" If the pain occupies the inferior region of the chest, and if the tension is great, you should prescribe for pleuritics a mild purgation ; but they must taste nothing else while the medicine is operating. After the purgation they should have an oxymel. The purgation should not be administered till the fourth day : during the first three days injections should be employed ; but if they are not sufficient, the purge should be given, as above said. He must be watched until the fever ceases and the seventh day is attained ; after that, if he appears out of danger, he may take a little barley-water, weak at first, and sweetened with honey. If the convalescence progresses and the respiration is good, the tisane may be given twice a day, and be gradually increased in quantity and strength ; but if the convalescence is slow, the drink must be lessened, and for nourishment a small quantity of a weak tisane once a day. It should be given when the patient is in the best condition, which may be known by the appearance of the urine.

" To those who approach the close of the disease, it is not necessary to give the tisane, before you see the coction manifested in the urine or expectoration; nevertheless, if, when purged, the patient has abundant evacuations, it is necessary to give the tisane, but in less quantity and weaker, otherwise the emptiness of the vessels would allow him neither to sleep, nor to digest or await the crisis. With this exception, the crude humors should be liquefied, and whatever has been the obstacle, be ejected: then nothing prevents alimentation. The expectoration is perfectly concocted when it appears like pus : the urine, also, when it has a red sediment, like brickdust.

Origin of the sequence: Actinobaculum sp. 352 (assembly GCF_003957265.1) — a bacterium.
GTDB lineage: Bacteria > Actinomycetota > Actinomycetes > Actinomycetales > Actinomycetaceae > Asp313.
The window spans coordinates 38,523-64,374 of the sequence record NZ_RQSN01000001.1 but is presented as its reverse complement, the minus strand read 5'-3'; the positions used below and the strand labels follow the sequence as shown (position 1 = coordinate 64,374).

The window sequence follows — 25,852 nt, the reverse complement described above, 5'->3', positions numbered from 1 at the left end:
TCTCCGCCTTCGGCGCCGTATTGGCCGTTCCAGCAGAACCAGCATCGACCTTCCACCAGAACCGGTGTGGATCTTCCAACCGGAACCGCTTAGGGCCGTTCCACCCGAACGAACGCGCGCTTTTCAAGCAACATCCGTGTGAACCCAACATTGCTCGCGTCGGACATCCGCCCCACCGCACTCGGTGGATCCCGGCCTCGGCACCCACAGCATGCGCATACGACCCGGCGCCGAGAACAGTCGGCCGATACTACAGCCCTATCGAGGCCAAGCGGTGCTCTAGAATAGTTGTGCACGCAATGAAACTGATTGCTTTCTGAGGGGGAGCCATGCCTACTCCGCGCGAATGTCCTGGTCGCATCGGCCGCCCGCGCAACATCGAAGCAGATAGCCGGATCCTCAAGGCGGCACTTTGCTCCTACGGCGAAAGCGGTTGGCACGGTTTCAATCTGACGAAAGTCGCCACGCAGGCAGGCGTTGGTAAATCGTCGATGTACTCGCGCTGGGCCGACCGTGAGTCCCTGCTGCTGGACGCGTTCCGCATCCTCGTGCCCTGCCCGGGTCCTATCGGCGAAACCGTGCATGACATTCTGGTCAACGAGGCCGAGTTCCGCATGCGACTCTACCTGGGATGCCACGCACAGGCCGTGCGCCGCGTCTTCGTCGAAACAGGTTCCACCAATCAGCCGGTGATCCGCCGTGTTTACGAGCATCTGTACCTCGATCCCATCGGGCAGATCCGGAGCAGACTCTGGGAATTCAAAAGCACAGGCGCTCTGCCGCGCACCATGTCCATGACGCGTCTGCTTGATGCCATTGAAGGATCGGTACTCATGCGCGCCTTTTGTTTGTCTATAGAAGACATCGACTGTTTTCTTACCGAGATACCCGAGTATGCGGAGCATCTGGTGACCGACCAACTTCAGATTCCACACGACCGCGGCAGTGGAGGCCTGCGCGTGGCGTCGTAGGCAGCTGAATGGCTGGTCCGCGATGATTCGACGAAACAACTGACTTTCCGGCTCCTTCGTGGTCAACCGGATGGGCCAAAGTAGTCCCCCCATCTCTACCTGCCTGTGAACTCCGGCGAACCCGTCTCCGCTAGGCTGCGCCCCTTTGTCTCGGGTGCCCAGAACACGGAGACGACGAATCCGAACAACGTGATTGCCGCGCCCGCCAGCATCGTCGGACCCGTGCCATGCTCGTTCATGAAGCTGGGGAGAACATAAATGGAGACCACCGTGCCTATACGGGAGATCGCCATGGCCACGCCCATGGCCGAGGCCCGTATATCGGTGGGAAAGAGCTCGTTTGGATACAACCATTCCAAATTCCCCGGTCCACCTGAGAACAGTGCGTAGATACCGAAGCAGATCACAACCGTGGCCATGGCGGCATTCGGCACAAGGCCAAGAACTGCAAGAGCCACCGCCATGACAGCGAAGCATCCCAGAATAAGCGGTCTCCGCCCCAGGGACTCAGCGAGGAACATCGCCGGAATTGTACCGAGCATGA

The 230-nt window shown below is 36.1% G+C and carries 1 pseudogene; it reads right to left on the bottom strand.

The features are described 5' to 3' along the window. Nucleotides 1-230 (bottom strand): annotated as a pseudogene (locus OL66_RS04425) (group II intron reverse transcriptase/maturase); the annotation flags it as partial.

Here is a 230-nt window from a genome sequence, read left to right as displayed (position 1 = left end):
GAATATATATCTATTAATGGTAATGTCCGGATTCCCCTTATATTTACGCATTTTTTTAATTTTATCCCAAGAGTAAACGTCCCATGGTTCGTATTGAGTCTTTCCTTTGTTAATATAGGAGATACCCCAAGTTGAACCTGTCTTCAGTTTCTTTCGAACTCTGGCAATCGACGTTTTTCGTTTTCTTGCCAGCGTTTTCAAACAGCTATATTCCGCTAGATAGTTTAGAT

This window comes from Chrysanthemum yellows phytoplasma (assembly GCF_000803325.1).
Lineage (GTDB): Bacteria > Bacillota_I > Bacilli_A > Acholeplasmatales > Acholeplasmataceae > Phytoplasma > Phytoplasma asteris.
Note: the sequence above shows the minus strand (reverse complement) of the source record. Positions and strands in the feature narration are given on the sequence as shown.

"As to the pains in the side, nothing contra-indicates the use of fomentations and wax plasters. The legs and loins should be rubbed with warm oil and then anointed with fat. The hypochondria should be covered as high as the breasts with a flaxseed poultice. When the peripneumonia has reached its height, nothing can be accomplished without purgation : it is bad if the patient has dyspnea, or the urine be thin and acrid, or there be sweats around the neck and head. These sweats indicate danger in proportion to the violence of the disease, which is known by the suffocation and rattling, which increases and produces death, unless there supervene an abundant flow of viscid urine or of concocted sputa. Whichever of these two phenomena supervenes, it indicates resolution."

An eclegma is prescribed for peripneumonia, with galbanum and grains of pine-seed, in Attic honey. Other expectorants are employed, such as worm-wood (Artemisia abrotanum, Lin.) , and pepper in oxymel ; purgatives: boil black hellebore (Helleborus orientalis, Lin.), and give it as a drink to pleuritics, at the commencement, and while the pain is felt. A useful remedy in affections of the liver, and in pains proceeding from the diaphragm, is a drink of opoponax (Pastinacae opoponax, Lin.), boiled in oxymel and strained. In general, a remedy, which is to act on the stools or urine, should be given in wine, and in honey ; if to act on the stools alone, it should be given in a much larger quantity of diluted oxymel. 

From History of Medicine by P.V. Renouard M.D.